This university started with a large endowment, but after the death of Mr. Stanford, a lawsuit with the United States, and a shrinkage in the value of the properties it owned, ran the finances so low that for a short time it was found necessary to charge a small entrance fee. Even then, the college was kept open only through the economy and self-sacrifice of Mrs. Stanford and the members of the faculty, who stood by the institution with noble unselfishness. By the year 1906 the financial condition had become satisfactory and the attendance had materially increased. Two handsome new buildings, one for the library and the other for the gymnasium, were about completed when, on April 18, an earthquake, the most destructive ever experienced on the Pacific coast, shook all the region around San Francisco Bay. Stanford suffered severely: the two new buildings were ruined; so, too, was the museum and a portion of the chemistry building. Both the noble arch and the mosaics in the front of the memorial chapel were destroyed. Beyond this, comparatively little damage was done to the college buildings. The graduating exercises were postponed until the fall term; otherwise the disaster did not interfere seriously with the routine of study, neither did it affect the attendance in 1906-7, which was unusually large. In the fall of 1907 President Jordan stated that he was empowered to announce that Thomas Weldon Stanford, brother of Senator Leland Stanford, had decided to give the university his own large fortune of several millions.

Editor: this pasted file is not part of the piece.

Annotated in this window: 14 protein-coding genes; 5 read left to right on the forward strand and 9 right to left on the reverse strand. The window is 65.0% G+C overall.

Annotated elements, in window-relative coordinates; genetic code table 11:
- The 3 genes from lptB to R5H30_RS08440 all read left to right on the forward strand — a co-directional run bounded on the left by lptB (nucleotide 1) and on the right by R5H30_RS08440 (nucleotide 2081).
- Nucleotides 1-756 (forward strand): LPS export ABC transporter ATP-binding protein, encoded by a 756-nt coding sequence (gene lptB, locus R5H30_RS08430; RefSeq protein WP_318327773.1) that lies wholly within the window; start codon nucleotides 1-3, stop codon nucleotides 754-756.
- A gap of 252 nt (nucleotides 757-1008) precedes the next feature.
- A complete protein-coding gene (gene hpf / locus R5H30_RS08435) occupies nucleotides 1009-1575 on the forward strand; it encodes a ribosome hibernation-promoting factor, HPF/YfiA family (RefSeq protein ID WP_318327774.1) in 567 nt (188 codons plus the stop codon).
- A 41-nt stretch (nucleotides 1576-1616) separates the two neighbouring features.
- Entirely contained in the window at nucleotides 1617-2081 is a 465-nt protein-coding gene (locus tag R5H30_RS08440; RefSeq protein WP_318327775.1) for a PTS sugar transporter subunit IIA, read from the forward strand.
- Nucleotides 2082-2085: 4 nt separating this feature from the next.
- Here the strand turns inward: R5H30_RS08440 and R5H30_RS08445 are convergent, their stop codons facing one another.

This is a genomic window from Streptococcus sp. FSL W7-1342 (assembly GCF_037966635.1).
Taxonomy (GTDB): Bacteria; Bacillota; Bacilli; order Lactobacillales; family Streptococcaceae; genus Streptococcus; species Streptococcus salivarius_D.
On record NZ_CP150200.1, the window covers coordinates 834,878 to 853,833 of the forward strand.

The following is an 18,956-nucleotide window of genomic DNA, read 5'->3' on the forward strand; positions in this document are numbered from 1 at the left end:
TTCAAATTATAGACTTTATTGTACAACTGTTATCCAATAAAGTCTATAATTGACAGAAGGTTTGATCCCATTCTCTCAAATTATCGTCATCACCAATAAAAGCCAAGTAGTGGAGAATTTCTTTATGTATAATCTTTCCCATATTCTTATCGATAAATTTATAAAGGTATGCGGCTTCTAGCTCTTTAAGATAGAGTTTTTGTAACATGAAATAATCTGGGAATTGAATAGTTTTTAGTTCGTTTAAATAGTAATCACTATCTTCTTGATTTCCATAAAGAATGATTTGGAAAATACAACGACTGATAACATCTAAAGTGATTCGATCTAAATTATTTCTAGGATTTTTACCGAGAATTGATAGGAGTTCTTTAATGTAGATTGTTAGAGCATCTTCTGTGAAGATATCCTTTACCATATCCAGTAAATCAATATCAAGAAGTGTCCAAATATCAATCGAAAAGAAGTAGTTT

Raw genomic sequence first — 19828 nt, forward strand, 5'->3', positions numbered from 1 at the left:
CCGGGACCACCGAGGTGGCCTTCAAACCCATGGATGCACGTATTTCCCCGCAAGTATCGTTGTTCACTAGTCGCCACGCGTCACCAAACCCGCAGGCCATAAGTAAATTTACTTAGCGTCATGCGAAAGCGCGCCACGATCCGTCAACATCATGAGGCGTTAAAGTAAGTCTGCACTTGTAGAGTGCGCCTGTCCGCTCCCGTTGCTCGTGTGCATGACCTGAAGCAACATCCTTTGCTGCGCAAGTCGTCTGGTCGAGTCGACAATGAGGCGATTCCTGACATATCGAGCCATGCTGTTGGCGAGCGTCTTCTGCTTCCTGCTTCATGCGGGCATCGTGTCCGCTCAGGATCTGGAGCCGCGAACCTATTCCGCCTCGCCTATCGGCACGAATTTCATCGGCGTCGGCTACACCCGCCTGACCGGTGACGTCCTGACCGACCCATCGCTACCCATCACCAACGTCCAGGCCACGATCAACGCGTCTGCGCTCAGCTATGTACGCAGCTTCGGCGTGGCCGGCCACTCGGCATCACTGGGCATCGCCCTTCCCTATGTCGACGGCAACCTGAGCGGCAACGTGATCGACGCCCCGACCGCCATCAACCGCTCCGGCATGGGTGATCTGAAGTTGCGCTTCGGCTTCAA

It is generally recognized that the university owes a great part of its present success to the splendid talents and faithfulness of President Jordan, who has given the hardest labor of the best years of his busy life to helping it onward and upward. Its educational work is thorough, and its requirements are being steadily raised. It stands for the highest education that is possible. Addition is constantly being made to its group of noble buildings. Beautiful Stanford is the sparkling jewel in California's diadem.